In the 1980's, active political Islam became synonymous with extremism and terrorism as seen by Western educators, decision makers, and media. It is also associated with hostages' crises, suicidal explosions, and the killing of foreign tourists. So Denny opposes using the term "fundamentalism" as it is controversial as it is impossible for a person to be a Muslim unless he sticks to its principles.

In this respect, he says,” the term fundamentalism was widely spread in the seventies to describe different forms of attempts to revitalize Islam. This term was firstly used at the beginning of the 20th century, to describe well- educated conservative Christians who set a group of principles that true Christian believers must adhere to. And due to the American Protestant origin of the term, many observers of Muslims and non- Muslims believe that such a term should not be used for the Islamic resurgence and activism (Wight, 1992).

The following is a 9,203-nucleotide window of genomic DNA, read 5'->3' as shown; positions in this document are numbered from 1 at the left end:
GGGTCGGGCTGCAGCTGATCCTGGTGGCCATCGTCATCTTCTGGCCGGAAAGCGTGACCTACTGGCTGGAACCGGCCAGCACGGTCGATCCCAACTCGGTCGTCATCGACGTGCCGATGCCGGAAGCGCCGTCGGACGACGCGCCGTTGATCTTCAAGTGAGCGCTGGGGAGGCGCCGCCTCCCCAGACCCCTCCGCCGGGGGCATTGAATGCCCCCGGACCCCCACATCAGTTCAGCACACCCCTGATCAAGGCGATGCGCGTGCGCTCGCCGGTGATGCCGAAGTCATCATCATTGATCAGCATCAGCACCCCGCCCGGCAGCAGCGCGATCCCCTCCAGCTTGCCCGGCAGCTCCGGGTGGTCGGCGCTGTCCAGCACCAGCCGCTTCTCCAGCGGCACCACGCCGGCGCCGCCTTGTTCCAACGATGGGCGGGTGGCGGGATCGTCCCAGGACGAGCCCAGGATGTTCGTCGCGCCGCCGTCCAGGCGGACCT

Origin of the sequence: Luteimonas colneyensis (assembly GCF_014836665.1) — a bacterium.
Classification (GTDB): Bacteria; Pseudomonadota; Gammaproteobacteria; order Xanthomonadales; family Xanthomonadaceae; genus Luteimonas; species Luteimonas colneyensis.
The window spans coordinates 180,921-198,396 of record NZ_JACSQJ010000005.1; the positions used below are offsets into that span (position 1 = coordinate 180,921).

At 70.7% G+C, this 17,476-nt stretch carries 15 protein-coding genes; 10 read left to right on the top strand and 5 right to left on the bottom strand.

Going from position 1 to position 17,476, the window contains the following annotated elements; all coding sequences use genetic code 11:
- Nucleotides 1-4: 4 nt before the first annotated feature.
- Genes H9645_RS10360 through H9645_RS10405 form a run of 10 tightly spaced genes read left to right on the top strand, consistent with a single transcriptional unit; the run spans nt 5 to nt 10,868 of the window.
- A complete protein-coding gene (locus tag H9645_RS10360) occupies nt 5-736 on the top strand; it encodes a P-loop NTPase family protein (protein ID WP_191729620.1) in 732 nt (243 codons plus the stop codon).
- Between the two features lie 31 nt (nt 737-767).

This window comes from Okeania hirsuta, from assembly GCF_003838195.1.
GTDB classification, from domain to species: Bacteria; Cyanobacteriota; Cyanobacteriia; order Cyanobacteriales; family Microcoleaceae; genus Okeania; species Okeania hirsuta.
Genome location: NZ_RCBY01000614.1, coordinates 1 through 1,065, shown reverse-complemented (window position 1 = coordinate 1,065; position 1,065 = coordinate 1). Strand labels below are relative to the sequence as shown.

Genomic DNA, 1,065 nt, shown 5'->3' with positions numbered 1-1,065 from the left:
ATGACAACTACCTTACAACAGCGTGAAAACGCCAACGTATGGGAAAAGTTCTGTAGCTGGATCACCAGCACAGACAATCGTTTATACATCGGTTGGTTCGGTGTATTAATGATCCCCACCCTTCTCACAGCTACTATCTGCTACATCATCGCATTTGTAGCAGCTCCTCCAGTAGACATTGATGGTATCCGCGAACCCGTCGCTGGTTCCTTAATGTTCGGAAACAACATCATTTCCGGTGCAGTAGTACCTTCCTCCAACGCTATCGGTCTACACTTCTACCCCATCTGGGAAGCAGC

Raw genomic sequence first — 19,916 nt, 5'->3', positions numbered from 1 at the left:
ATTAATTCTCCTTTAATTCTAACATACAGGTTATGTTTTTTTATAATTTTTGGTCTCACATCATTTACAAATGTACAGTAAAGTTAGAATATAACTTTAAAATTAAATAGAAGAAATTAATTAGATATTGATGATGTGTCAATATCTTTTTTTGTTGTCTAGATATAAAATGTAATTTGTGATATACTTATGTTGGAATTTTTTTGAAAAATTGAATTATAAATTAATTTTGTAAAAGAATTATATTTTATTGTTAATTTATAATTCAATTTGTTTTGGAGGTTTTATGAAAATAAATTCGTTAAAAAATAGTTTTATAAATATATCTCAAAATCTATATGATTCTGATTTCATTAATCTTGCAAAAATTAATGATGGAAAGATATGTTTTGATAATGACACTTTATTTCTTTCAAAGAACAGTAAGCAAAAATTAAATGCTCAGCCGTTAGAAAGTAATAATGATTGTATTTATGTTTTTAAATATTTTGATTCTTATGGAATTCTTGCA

Richard Mitchell, an American expert and historian of the Muslim Brotherhood in Egypt, believes that there is no real equivalent term in the Arabic language that can stand for fundamentalism, seeing it as inapplicable in the context of Islam. Another specialist in this field says " it is not wise to bring already prejudiced concept for a group of people and apply it to the Islamic movements, especially when examining and investigating non- Islamic traditions (Smart, 1987).James Bar, a famous theologian, says that fundamentalism is a bad word or expression and people ascribed with it do not like to be called so. It is mostly understood as an unfriendly word that reflects degradation, backwardness, and extremism. However, Robin Wright prefers using Islamic and Islamism as terms that precisely describe the attempts to interpret the creativity that looks forward to building a socio-economic Islamic system. Moreover, some specialists in Middle East affairs and experts in religious affairs also prefer using the term "resurrection" or "resurgence" or "renaissance" to describe the Islamic movements that call for an active role for political Islam. These groups are very keen to make Islam regain its original form and role according to their understanding. (Wright, 1992).